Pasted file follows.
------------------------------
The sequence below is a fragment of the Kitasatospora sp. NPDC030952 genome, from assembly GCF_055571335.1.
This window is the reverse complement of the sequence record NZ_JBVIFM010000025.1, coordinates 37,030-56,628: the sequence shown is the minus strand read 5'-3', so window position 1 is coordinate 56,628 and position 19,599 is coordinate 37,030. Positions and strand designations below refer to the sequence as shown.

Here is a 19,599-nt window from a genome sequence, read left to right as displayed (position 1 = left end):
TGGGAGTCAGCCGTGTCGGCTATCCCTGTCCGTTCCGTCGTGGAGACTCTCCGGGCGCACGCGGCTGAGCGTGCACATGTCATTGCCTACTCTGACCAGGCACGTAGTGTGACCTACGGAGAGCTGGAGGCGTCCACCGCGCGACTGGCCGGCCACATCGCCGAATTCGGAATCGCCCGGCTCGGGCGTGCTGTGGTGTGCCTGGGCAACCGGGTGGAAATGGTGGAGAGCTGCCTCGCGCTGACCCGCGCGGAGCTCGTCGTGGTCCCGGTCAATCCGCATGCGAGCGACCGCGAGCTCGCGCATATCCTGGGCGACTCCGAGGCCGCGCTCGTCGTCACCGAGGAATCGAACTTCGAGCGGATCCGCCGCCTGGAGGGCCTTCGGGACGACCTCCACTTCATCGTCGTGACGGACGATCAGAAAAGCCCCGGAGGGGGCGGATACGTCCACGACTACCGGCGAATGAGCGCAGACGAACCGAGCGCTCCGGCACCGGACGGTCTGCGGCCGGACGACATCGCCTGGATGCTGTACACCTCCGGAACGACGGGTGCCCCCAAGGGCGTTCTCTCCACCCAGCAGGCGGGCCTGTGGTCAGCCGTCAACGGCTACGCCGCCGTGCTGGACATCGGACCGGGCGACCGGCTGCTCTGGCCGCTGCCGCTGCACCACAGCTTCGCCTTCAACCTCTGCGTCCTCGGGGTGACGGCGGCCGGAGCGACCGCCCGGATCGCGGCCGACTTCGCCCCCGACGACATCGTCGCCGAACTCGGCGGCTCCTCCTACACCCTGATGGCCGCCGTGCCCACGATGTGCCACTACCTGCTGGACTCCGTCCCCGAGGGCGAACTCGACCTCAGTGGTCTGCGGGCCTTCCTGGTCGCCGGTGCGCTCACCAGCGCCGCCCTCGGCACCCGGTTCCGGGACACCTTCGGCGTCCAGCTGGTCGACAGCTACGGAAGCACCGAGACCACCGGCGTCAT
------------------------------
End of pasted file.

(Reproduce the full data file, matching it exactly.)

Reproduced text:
The sequence below is a fragment of the Kitasatospora sp. NPDC030952 genome, from assembly GCF_055571335.1.
This window is the reverse complement of the sequence record NZ_JBVIFM010000025.1, coordinates 37,030-56,628: the sequence shown is the minus strand read 5'-3', so window position 1 is coordinate 56,628 and position 19,599 is coordinate 37,030. Positions and strand designations below refer to the sequence as shown.

Here is a 19,599-nt window from a genome sequence, read left to right as displayed (position 1 = left end):
TGGGAGTCAGCCGTGTCGGCTATCCCTGTCCGTTCCGTCGTGGAGACTCTCCGGGCGCACGCGGCTGAGCGTGCACATGTCATTGCCTACTCTGACCAGGCACGTAGTGTGACCTACGGAGAGCTGGAGGCGTCCACCGCGCGACTGGCCGGCCACATCGCCGAATTCGGAATCGCCCGGCTCGGGCGTGCTGTGGTGTGCCTGGGCAACCGGGTGGAAATGGTGGAGAGCTGCCTCGCGCTGACCCGCGCGGAGCTCGTCGTGGTCCCGGTCAATCCGCATGCGAGCGACCGCGAGCTCGCGCATATCCTGGGCGACTCCGAGGCCGCGCTCGTCGTCACCGAGGAATCGAACTTCGAGCGGATCCGCCGCCTGGAGGGCCTTCGGGACGACCTCCACTTCATCGTCGTGACGGACGATCAGAAAAGCCCCGGAGGGGGCGGATACGTCCACGACTACCGGCGAATGAGCGCAGACGAACCGAGCGCTCCGGCACCGGACGGTCTGCGGCCGGACGACATCGCCTGGATGCTGTACACCTCCGGAACGACGGGTGCCCCCAAGGGCGTTCTCTCCACCCAGCAGGCGGGCCTGTGGTCAGCCGTCAACGGCTACGCCGCCGTGCTGGACATCGGACCGGGCGACCGGCTGCTCTGGCCGCTGCCGCTGCACCACAGCTTCGCCTTCAACCTCTGCGTCCTCGGGGTGACGGCGGCCGGAGCGACCGCCCGGATCGCGGCCGACTTCGCCCCCGACGACATCGTCGCCGAACTCGGCGGCTCCTCCTACACCCTGATGGCCGCCGTGCCCACGATGTGCCACTACCTGCTGGACTCCGTCCCCGAGGGCGAACTCGACCTCAGTGGTCTGCGGGCCTTCCTGGTCGCCGGTGCGCTCACCAGCGCCGCCCTCGGCACCCGGTTCCGGGACACCTTCGGCGTCCAGCTGGTCGACAGCTACGGAAGCACCGAGACCACCGGCGTCAT